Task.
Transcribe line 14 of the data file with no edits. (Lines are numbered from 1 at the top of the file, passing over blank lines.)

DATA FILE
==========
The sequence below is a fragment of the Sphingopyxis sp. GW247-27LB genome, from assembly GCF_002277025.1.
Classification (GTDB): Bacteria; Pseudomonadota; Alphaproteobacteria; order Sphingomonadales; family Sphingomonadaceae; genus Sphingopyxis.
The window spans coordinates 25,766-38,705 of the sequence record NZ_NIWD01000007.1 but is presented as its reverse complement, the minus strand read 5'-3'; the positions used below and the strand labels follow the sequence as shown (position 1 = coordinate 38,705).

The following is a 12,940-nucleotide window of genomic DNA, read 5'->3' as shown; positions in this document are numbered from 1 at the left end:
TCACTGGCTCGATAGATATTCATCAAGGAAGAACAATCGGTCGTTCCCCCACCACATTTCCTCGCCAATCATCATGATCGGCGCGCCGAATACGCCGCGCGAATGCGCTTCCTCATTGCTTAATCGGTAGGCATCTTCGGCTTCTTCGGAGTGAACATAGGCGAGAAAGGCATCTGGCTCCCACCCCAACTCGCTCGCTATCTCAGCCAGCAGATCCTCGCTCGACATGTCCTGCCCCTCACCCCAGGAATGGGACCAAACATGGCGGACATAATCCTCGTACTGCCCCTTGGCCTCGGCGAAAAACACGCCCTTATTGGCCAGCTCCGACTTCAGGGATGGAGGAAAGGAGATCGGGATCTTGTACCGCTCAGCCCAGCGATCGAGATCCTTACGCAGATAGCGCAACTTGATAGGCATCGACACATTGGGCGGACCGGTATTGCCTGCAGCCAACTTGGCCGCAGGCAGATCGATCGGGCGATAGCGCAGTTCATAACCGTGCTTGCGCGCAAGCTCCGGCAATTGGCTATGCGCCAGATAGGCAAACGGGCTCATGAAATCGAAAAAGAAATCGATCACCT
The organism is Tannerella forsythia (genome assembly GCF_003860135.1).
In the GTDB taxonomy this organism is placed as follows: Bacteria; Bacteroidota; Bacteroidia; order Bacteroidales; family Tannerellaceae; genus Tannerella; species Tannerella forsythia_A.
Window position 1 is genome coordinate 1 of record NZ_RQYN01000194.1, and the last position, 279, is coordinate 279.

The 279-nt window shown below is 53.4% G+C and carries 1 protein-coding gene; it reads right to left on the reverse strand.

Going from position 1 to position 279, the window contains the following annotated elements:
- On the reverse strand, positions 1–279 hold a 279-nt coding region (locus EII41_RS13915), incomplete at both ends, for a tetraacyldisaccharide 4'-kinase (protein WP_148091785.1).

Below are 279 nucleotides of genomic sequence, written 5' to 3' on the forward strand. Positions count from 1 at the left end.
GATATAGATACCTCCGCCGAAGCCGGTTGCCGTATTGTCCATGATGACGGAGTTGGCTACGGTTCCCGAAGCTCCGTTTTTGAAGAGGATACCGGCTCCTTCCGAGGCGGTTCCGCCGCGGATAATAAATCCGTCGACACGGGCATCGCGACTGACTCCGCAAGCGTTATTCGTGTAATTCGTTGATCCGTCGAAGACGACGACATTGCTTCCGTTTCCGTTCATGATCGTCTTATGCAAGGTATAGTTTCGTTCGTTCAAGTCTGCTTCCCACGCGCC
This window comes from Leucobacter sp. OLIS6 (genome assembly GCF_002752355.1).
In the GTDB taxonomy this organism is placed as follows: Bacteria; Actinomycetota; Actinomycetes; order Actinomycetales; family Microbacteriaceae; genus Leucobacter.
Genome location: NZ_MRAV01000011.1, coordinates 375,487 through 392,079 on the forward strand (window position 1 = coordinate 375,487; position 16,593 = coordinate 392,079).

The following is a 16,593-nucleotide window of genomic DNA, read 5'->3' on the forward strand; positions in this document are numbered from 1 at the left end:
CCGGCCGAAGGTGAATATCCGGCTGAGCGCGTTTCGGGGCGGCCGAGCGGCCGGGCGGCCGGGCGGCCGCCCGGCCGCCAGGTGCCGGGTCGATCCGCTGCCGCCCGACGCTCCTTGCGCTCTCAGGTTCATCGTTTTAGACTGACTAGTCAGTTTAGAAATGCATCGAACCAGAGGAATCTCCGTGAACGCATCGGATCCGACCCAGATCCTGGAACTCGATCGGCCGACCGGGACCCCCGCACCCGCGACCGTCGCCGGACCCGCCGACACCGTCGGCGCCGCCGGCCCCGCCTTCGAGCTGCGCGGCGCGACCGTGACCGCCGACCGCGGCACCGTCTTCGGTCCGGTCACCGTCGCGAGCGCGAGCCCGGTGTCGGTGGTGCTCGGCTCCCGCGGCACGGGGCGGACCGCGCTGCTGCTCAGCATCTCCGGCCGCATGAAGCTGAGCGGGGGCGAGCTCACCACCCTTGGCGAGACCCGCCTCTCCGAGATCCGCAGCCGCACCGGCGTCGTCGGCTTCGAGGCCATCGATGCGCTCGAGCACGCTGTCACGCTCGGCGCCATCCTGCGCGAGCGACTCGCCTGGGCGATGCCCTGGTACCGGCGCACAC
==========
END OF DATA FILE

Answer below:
This window comes from Leucobacter sp. OLIS6 (genome assembly GCF_002752355.1).